The music relies a lot on heavy guitar riffs. It sounds very similar to guitar riffs used in the boss battles of Metal Gear Solid 4. The ending theme is nothing special and the music as a whole is nothing original or exciting.
As for the special effects, at this point, it's like beating a dead horse. Then again, special effects should not always be a priority of what defines cinematic quality. Michael Bay can have the best special effects in his movies but it doesn't mean he can make a movie like The Piano or Enter the Dragon.
1. The fate of Eren’s parents
After the recap of the first movie, the movie pans to the fate of Eren’s parents during his childhood. As opposed to being a respected doctor, Eren’s father is solely portrayed as a mad scientist who does experiments on Eren while his mother is reluctant to have him involved. However, the military catches on to his father’s activities and orders him and his mother to be executed. Since then, Eren has been living on his own. Sadly, Mikasa’s origins and her dark backstory are entirely omitted.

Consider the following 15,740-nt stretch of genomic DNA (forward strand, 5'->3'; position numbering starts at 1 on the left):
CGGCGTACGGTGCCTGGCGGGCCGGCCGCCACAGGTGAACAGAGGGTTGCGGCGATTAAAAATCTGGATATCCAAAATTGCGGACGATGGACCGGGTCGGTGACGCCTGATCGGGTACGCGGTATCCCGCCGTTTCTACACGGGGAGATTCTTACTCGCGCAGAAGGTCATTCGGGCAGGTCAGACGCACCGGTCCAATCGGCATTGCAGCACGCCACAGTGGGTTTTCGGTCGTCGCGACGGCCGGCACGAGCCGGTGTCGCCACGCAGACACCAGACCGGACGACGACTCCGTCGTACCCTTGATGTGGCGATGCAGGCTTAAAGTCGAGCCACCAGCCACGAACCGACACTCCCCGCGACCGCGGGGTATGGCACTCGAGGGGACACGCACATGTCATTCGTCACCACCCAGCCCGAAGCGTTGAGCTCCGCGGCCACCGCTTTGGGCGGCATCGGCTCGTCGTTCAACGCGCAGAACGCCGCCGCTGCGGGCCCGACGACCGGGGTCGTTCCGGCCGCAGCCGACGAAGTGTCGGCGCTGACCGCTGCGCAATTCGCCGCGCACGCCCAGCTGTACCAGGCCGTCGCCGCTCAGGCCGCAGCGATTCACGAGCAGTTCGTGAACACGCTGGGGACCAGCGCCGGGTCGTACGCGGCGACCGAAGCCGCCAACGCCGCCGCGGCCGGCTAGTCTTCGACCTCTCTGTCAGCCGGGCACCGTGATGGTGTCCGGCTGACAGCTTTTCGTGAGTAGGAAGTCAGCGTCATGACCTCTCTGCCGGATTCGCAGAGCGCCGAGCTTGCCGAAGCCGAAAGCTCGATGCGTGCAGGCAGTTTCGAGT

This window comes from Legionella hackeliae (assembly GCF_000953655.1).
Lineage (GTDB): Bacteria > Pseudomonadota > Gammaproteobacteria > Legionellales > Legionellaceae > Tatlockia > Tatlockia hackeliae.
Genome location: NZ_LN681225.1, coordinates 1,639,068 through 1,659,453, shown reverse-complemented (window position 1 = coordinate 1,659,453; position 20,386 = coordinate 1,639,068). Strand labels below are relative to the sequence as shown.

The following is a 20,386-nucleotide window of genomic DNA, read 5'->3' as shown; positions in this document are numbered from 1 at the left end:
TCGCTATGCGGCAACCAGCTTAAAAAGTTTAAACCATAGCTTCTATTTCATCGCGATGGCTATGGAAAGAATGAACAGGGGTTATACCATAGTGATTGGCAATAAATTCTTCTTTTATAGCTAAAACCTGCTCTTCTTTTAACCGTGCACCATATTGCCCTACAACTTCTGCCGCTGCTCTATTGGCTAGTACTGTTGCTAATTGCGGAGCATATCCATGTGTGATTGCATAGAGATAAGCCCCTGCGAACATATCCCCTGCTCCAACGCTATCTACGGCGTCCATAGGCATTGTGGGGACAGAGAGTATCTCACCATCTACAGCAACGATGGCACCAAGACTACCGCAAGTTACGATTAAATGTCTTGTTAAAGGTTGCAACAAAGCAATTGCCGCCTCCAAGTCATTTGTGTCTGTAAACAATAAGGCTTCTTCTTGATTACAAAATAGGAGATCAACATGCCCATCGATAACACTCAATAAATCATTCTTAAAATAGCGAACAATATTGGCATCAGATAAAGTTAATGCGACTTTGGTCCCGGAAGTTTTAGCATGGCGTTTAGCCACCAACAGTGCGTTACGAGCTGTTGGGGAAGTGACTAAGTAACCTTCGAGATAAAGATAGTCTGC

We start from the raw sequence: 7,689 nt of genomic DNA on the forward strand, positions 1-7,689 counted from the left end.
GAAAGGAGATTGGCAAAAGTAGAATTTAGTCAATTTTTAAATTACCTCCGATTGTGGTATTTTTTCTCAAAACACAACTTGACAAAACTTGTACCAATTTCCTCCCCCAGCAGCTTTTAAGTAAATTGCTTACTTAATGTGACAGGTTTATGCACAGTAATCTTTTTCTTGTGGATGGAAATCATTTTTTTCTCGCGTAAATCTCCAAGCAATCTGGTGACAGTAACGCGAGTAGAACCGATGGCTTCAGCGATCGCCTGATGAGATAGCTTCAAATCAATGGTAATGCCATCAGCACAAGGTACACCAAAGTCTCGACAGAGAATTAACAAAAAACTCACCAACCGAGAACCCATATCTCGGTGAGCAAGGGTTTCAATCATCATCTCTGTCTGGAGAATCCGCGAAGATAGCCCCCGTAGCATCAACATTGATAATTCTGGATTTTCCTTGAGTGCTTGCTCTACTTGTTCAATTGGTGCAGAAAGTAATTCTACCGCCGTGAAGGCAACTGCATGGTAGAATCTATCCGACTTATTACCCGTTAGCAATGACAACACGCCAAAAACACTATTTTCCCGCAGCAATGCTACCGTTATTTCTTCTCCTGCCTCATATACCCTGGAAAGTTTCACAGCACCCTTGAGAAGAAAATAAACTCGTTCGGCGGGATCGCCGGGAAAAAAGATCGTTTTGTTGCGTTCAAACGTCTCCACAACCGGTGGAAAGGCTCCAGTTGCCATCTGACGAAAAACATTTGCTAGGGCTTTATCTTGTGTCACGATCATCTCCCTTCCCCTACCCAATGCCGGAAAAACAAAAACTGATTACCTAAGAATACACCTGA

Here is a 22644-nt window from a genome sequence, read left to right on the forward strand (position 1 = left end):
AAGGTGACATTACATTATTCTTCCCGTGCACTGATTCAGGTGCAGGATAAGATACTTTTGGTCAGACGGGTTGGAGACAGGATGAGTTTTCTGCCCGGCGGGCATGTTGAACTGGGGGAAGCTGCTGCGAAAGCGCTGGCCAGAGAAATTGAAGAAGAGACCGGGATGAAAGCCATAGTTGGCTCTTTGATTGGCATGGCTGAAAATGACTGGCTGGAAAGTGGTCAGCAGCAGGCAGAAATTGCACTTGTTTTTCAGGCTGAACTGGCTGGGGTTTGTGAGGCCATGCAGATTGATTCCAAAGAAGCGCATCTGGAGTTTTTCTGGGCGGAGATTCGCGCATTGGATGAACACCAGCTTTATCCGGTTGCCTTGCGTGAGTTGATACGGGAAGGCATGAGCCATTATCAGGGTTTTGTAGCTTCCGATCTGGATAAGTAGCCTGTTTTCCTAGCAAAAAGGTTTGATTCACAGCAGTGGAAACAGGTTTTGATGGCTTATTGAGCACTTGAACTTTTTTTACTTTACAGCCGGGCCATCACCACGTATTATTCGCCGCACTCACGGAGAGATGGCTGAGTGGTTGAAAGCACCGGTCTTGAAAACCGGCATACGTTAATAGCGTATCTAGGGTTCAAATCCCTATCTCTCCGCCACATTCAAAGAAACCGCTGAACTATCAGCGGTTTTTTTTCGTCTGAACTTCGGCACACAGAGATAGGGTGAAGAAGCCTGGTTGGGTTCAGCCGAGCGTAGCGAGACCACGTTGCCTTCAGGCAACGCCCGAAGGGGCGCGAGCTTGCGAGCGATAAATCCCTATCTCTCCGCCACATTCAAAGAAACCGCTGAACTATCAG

2. The Origin of the Titans
After Eren reunites with Shikishima, he is told the origin story of the Titans. They started out as a military experiment and went berserk. Through Apple TV, Shikishima shows documents and old news footage of the rise of the Titans and how the experiment spreader like wildfire.
3. Mikasa’s kiss
From the trailer, the audience is given a scene of Mikasa kissing someone only to be criticized by fans. However, the kiss by Shikishima is forced to further embarrass Eren. Eren learns the truth of Shikishima’s plans and feels that they don't ultimately benefit all,of humanity, goes against him. But being a superior level soldier and fighter, he makes easy work of Eren and to further humiliate him “It was me, Dio” style, he steals a kiss from Mikasa in front of him.
Ultimately, the impact of Levi’s removal is going to be felt in this movie and it is not good. The story in itself (even for those who don't understand Japanese) is conclusively too predictable. There are many fans who respect Shinji Higuchi’s contributions to Evangelion and Otaku no Video, but if he is going to continue making movies to the quality of Attack on Titan and respond to the criticisms in a low class manner, he is on his way to being the Japanese equivalent to Uwe Boll.